The Walmart case is only one example of the Supreme Court’s growing tendency to side with the interests of big corporations over the rights of ordinary citizens. Earlier this year, the court ruled that Californians who had fallen prey to an alleged scam by their cell phone company couldn’t join together to hold the company accountable. Because each customer was cheated out of a relatively small amount, few customers would go to the trouble of recovering their money. Many victims had not even noticed the relevant charge in their bill.

For these reasons, only a large class action lawsuit would serve to hold the company accountable. In another case, the court ruled that a financial firm accused of defrauding its investors couldn’t be held liable because the firm had protected itself with a cleverly designed corporate structure. In doing so, the court both ignored the clear meaning of the law and essentially provided financial firms with an instruction manual on how to defraud their clients without being caught.

In the past year, the Supreme Court also handed two big victories to pharmaceutical companies. In one, it ruled that a state couldn’t prohibit the sale or use of pharmacies’ prescription data by drug companies without the prescribing doctor’s authorization. In the other, the court let a pharmaceutical company off the hook for failing to warn about the dangerous side effects of a drug it was selling — a failure that resulted in at least one patient developing a painful and incurable neurological disorder.

Of course, sometimes the law really is on the side of big business. Our justice system requires that big corporations get a fair hearing just as ordinary citizens do. But they don’t deserve more of a voice than the rest of us. The Supreme Court, guided by a right-wing majority, has increasingly bought the convoluted arguments of moneyed corporations lock, stock, and barrel, while turning a blind eye to the law — to say nothing of the impact on ordinary Americans. These decisions don’t just hurt the individuals directly involved in them. They hurt us all, by limiting our rights and sending a signal to the wealthy and powerful that they can go ahead and abuse the rest of us without consequence.

Our founders wrote the Constitution to protect individuals against the whims of the powerful. But too often lately, the Supreme Court has twisted our laws to protect the powerful from being held accountable by individuals. Supreme Court justices and lower federal court judges must defend the Constitution, not twist it beyond recognition.

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The War On Cameras


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Raise The Debt Ceiling Rap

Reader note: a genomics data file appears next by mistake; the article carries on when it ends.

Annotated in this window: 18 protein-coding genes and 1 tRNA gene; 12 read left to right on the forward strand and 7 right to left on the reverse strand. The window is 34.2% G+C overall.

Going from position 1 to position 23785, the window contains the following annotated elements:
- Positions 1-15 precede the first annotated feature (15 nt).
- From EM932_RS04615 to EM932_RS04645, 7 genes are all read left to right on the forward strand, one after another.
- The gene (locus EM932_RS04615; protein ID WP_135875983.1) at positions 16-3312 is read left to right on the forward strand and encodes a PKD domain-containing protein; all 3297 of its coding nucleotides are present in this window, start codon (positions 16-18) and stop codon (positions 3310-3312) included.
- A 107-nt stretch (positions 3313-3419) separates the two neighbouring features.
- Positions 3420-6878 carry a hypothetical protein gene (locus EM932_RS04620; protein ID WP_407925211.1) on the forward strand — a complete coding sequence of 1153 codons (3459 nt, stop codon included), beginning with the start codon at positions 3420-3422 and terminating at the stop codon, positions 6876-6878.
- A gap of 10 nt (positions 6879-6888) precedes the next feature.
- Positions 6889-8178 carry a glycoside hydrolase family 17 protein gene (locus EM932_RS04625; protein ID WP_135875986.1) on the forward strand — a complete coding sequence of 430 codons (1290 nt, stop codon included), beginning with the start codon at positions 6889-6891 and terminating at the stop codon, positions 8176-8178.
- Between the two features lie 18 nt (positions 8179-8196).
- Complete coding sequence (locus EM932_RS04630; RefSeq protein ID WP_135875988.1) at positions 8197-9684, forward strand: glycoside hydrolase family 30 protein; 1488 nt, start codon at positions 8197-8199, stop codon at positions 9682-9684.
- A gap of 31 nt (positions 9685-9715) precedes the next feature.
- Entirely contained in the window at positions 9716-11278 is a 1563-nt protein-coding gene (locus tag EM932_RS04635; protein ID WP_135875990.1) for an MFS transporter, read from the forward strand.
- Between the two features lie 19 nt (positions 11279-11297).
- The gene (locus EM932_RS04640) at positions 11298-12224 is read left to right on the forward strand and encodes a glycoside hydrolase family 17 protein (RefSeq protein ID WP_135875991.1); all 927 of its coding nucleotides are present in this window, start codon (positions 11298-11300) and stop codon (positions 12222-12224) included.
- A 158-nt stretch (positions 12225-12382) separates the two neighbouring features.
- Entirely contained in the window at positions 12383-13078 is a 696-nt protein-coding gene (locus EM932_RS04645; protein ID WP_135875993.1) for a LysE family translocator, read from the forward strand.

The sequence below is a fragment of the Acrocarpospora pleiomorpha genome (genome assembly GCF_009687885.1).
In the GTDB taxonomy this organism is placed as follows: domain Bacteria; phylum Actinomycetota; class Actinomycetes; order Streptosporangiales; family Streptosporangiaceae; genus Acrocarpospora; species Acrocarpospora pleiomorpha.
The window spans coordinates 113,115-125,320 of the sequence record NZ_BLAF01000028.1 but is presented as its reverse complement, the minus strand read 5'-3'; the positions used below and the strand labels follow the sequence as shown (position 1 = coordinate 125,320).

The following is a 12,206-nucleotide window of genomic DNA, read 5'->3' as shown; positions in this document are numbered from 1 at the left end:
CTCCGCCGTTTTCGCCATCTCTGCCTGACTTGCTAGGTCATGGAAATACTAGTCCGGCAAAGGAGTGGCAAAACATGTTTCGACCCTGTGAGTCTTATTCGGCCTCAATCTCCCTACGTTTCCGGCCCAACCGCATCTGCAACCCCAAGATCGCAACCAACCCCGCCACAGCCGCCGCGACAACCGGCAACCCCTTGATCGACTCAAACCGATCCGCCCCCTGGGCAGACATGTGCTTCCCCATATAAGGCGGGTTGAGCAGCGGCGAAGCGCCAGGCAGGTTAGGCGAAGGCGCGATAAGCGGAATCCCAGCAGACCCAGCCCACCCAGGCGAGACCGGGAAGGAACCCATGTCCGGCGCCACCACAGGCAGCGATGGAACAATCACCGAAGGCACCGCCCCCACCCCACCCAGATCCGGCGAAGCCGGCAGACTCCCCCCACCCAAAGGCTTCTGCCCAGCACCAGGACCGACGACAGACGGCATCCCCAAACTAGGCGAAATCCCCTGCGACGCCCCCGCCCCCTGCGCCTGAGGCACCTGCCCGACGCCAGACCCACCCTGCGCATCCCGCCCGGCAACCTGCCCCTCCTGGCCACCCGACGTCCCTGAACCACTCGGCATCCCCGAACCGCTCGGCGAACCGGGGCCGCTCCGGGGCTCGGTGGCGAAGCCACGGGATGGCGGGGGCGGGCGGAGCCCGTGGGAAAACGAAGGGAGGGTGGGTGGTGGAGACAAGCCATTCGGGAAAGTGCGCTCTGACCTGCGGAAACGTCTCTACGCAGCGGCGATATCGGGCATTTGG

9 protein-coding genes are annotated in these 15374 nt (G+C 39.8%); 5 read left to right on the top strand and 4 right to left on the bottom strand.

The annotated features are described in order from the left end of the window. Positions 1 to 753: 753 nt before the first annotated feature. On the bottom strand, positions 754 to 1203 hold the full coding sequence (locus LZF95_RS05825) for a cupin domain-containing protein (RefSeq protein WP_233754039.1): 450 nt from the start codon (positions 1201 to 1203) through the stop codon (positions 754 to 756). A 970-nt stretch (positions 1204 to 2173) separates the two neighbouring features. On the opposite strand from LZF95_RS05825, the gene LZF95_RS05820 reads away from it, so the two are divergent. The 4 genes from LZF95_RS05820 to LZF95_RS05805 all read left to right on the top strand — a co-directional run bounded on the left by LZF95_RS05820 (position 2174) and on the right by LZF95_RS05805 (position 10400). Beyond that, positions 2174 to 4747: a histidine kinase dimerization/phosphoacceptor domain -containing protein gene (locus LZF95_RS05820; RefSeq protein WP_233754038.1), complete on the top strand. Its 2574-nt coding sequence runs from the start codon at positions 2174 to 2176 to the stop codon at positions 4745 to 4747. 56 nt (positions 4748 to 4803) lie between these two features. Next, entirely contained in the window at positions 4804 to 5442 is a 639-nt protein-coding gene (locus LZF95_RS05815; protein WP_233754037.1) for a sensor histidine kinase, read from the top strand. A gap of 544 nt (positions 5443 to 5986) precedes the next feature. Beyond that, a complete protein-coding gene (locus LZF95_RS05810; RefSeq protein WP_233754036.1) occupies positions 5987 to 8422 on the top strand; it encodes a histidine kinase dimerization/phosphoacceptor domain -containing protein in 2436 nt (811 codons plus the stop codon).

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Budgeting for Ignorance


The most shameful assault in state legislatures these days is on our public schools.

Jim Hightower By Jim Hightower

 Will Rogers said that when Congress is in session, the public gets the same panicky feeling as  “when the baby gets hold of a hammer.”

 Rogers’ observation can also be applied to the mayhem that has broken out in various smash-  happy state legislatures. All across the country, right-wing zealots are wielding their little  ideological hammers to destroy common sense and wreck the common good. These anti-  government extremists are going after everything from the basic rights of workers to our crucial environmental protections.

Their most shameful assault, however, is on our public schools. They’re not merely clobbering teachers and shattering education budgets; they’re after the very idea of public education. A few years ago, Debbie Riddle, a boneheaded Texas legislator, asked: “Where did this idea come from that everybody deserves free education?” The Republican then sputtered, “It comes from Moscow, from Russia. It comes straight out of the pit of hell.”

She was hooted down then, but this year, her Kafkaesque ideological extremism has moved from the legislative fringe to the center of the Republican majority’s agenda. Using the huge budget deficit (which they created) as their excuse, Texas GOP lawmakers and the Republican governor are cavalierly slashing our state’s historic, constitutional commitment to providing an “efficient system of public free schools.”

Even as student enrollment is growing exponentially, these ideologues are whacking the state’s school budget by $4 billion. Worse, they are terminating the law that gives our public schools top budgetary priority, based on how much we need to spend to educate our children. No more “entitlement,” they scream, as stupidly as they can.

Unfortunately, Texas is not the only state putting budgetary ideology over school kids and undermining our entire society’s future. As the old bumper sticker puts it: “If you think education is expensive, try ignorance.”

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If I Were A Rich Man


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How Dim Is Billy Long? (via The Erstwhile Conservative: A Blog of Repentance)


How Dim Is Billy Long? Whatever you may have thought of the late Amy Winehouse or her music, surely we can all agree that Congressman Ozark Billy's willingness to use the English singer's sad death to make a stupid political point is going too far, even for a Tea Party Republican:   Here is how London's Daily Mail reported this embarrassing episode: A Republican congressman has faced a furious backlash after he compared the U.S. debt ceiling crisis to the tragic demise … Read More

via The Erstwhile Conservative: A Blog of Repentance

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Fanfare For The Common Man by Copeland


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The Pot Republic